4. The DE1 ultimately does not live up to many of its marketing claims and as such, do not get fixated on it being some 'future proof' platform that is going to leave all traditional boiler machines in the dust. What I learned in 2 years of ownership is that the rabbit holes it opens up are a waste of time and do not make great espresso easier nor does it unlock unique flavors you can't get on other machines. I stand FIRMLY by this claim. UPDATE: I think for many this bullet point came out of know where and looked as if I was targeting the DE1. What I failed to do is explain what led me to this. Basically, everyone seems to be jumping in the DE1 bandwagon over the past year and I anticipated many opening this post would expect I was going to recommend the DE1. Based on the money I've spent and time to get the best espresso, I felt it necessary to ward people away from the DE1. I think it's a terrible machine - IMO the best thing it has is the ceramic water pan and drip tray. This is not a jab or a hit piece but rather my advice based upon extensive usage with it and other machines. Without a doubt I had more sink shots with the DE1 than all my other machines combined. I don't recall a single sink shot in over 6 months of Bianca which is by far the most forgiving machine I've used outside of the Flair. From 15 seconds to 2 minutes I can make something taste good on Bianca. I am not alone in experiencing a lot of bad espresso on the DE1. I have many, many private conversations with former DE1 users who had the same experience. We could never pinpoint why there was so much variability. The most common consensus is terrible water distribution - indeed it's the worst I've ever experienced. Do not buy the marketing hype. It's bad. I also don't trust the temperature since it's moving all over the place to try and keep what it thinks is the puck temperature. I also don't trust the flow because it's not real - it's simulated and defies the laws of physics unlike other espresso machines. To add insult to injury, without a gicleur you cannot have a natural decay of pressure and steady flow - the DE1 does what it can to either maintain a flow under pressure or it will do an absolutely ARBITARY pressure decline (if in pressure priority mode). I've having PTSD thinking about it. I'm sure I've just made some of you angry and you think I don't know what I'm doing or I had a bad machine. I'm not going to disclose my private conversations but I will tell you this: Everyone I know who had DE1 issues ended up with a Londinium R and instantly improved their espresso. Look, I'm not hiding from anything. I have posts on HB and Diaspora that are ODEs to the DE1 because I thought it was new and could do everything better than the competition. Once that fanboy glow wore off, I realized thanks to a good friend who owns an LR24 that I needed to get a different machine. I'm glad I listened.
1. I have extensively used the following machines in this order: 1) Breville Infuser; 2) Profitec Pro 500; 3) Profitec Pro 700; 4) DE1 v1.0; 5) Breville Dual Boiler; 6) Lelit Bianca
2. Of those machines, I have pulled many more shots on the DE1 -- possibly as many on it as all the others combined which is saying a lot. As a v1.0 early adopter, I went through the good, the bad, and the ugly of the DE1 to where it is today. I have horror stories and a lot of opinions of that journey (which BTW, I knew was part of the package of a v1.0 machine). I've pulled some great espresso on the DE1. I've pulled way more shots that were blah or sink shots and by comparison to the other machines, the ratio of good to sink shots on the DE1 is not in the DE1's favor.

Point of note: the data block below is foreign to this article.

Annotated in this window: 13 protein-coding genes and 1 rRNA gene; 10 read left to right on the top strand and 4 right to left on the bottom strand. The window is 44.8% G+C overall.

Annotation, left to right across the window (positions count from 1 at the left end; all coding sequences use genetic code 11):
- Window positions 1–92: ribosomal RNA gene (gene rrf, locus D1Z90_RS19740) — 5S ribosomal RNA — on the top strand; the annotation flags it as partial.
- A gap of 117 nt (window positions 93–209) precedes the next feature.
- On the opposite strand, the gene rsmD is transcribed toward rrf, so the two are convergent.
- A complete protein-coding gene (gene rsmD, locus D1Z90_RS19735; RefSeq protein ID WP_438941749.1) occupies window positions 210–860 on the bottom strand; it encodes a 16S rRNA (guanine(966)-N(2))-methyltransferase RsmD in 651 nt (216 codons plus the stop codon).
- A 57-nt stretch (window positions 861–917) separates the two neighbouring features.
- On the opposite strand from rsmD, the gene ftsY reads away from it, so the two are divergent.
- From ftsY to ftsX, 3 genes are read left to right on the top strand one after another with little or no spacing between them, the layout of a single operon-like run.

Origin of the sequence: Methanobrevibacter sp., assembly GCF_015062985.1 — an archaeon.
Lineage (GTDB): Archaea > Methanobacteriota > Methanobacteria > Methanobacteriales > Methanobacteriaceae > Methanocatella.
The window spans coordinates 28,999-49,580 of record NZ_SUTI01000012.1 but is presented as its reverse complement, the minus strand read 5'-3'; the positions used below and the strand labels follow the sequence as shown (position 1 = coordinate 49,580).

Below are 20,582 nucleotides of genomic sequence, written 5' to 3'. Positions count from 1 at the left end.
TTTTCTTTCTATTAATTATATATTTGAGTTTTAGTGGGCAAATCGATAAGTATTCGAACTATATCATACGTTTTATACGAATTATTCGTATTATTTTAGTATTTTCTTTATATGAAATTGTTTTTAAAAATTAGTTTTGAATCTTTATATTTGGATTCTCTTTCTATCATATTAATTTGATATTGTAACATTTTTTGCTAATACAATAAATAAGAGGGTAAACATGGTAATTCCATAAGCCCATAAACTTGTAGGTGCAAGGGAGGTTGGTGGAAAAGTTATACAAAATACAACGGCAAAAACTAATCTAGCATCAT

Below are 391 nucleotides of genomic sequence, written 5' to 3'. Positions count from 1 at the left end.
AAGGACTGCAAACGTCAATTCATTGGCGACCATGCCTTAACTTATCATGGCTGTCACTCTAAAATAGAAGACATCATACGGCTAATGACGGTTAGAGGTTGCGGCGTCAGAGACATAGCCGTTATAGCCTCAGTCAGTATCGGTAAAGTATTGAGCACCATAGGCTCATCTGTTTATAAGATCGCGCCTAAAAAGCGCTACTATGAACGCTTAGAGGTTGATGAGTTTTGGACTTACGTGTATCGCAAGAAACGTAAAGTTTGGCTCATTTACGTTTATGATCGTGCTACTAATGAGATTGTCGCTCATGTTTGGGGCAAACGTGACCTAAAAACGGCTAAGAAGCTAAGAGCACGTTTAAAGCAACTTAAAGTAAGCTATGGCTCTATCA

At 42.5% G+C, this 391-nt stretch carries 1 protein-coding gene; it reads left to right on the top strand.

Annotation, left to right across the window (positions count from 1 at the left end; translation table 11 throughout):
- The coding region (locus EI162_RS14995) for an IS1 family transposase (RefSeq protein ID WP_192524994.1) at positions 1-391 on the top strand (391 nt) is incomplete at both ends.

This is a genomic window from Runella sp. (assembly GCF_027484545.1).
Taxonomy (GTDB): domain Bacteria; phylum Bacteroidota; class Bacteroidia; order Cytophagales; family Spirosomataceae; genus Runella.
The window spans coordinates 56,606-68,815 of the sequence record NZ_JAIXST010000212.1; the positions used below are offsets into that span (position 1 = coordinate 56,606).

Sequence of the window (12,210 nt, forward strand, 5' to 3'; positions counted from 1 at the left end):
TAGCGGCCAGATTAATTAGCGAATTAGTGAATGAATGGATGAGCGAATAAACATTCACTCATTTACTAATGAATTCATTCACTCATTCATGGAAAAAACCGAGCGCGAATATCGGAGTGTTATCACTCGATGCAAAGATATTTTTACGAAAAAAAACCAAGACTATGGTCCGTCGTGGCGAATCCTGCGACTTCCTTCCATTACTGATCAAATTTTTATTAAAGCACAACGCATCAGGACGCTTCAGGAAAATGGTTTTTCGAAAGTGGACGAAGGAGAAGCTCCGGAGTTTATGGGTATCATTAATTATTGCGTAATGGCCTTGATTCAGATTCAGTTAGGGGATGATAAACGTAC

3. My claims for the Lelit Bianca have less to do with the Lelit as a brand nor the E61 as a platform. In fact, my bias against both is why it took me so long to trust the Bianca. What I'm really saying is the following claim:
I believe that a semi-competent barista using a needle valve pump machine with adequate temperature stability OR the Londinium cousin (they are a surprisingly similar concept if you didn't know) will pull better, more consistent espresso than the DE1 could ever muster.
4. My grinders I've used these machines with include: Niche Zero, Baratza Sette, Baratza Forte (Alicorned, both Steels and Ceramics), Monolith Flat (Mythos & SSP), Monolith Max (SSP LU).
5. These thoughts were not developed in a vacuum. All ideas I will post have been 'peer reviewed' so to speak by a group of friends who have a myraid of machine, grinders, and experience including a Slayer, DE1, Londinium R24, Slayer mod BDBs, Jake Mod GS3s, and various manual levers (Streitman, Robot, Flair, Pavoni). Grinders likewise include very Monolith variant, EG1, HG1, the Baratza line up, K30, and others.
I have not used the v1.3 and above of the DE1 with the Group Head Controller ("GHC"). The GHC should have been there day one, but I understand why they had to finally ship a machine. My discussions with people who have the GHC are that it's not nearly as great as I had hope at allowing the Barista, who is smarter than a computer, to pull a shot.
In subsequent posts, I will elaborate on the claims. This opening is essentially an outline. I stand by this claim. As a former DE1 zealot, I understand many will come to the rescue telling me how wrong I am, how I must not understand the machine, or perhaps that I'm a bad barista. I've done it, and I understand why people are excited about the DE1. What I am here to say is that the DE1 isn't some special machine that can do things no other machine can while at the same time accurately emulated the other machines -- a true jack of all trades type device! (that's ultimately the sales pitch, isn't it?). The DE1 is a fabulous training tool and I give it credit for helping me understand what preinfusion is, what it isn't, and how puck erosion and channeling plays a role in both PRESSURE and FLOW. My losses on that machine were worth the information I learned so credit does need to go where it is due.
All of my comments are my comments, and all equipment has been paid 100% out of my pocket with no strings attached.